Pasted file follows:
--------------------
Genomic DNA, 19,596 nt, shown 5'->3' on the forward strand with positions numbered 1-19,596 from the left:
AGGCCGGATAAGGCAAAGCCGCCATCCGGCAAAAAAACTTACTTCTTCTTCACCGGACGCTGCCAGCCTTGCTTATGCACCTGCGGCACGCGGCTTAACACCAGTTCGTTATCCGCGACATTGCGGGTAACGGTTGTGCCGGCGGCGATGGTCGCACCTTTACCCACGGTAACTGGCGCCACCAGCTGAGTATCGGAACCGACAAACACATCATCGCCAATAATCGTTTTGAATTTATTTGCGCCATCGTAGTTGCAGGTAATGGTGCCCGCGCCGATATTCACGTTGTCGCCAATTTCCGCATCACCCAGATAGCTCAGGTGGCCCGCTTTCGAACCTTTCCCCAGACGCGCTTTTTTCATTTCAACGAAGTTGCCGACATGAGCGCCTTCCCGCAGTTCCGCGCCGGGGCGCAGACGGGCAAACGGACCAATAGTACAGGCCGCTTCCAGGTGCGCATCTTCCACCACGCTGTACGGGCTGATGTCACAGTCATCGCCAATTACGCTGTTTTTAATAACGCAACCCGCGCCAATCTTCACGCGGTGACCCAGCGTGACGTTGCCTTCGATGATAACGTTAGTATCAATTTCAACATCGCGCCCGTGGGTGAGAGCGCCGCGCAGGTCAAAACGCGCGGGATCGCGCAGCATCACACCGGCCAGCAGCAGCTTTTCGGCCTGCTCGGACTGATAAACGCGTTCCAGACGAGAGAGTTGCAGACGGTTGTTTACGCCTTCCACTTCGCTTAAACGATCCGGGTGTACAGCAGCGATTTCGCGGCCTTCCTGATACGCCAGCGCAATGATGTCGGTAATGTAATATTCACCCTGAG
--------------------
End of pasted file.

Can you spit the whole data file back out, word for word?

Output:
Genomic DNA, 19,596 nt, shown 5'->3' on the forward strand with positions numbered 1-19,596 from the left:
AGGCCGGATAAGGCAAAGCCGCCATCCGGCAAAAAAACTTACTTCTTCTTCACCGGACGCTGCCAGCCTTGCTTATGCACCTGCGGCACGCGGCTTAACACCAGTTCGTTATCCGCGACATTGCGGGTAACGGTTGTGCCGGCGGCGATGGTCGCACCTTTACCCACGGTAACTGGCGCCACCAGCTGAGTATCGGAACCGACAAACACATCATCGCCAATAATCGTTTTGAATTTATTTGCGCCATCGTAGTTGCAGGTAATGGTGCCCGCGCCGATATTCACGTTGTCGCCAATTTCCGCATCACCCAGATAGCTCAGGTGGCCCGCTTTCGAACCTTTCCCCAGACGCGCTTTTTTCATTTCAACGAAGTTGCCGACATGAGCGCCTTCCCGCAGTTCCGCGCCGGGGCGCAGACGGGCAAACGGACCAATAGTACAGGCCGCTTCCAGGTGCGCATCTTCCACCACGCTGTACGGGCTGATGTCACAGTCATCGCCAATTACGCTGTTTTTAATAACGCAACCCGCGCCAATCTTCACGCGGTGACCCAGCGTGACGTTGCCTTCGATGATAACGTTAGTATCAATTTCAACATCGCGCCCGTGGGTGAGAGCGCCGCGCAGGTCAAAACGCGCGGGATCGCGCAGCATCACACCGGCCAGCAGCAGCTTTTCGGCCTGCTCGGACTGATAAACGCGTTCCAGACGAGAGAGTTGCAGACGGTTGTTTACGCCTTCCACTTCGCTTAAACGATCCGGGTGTACAGCAGCGATTTCGCGGCCTTCCTGATACGCCAGCGCAATGATGTCGGTAATGTAATATTCACCCTGAG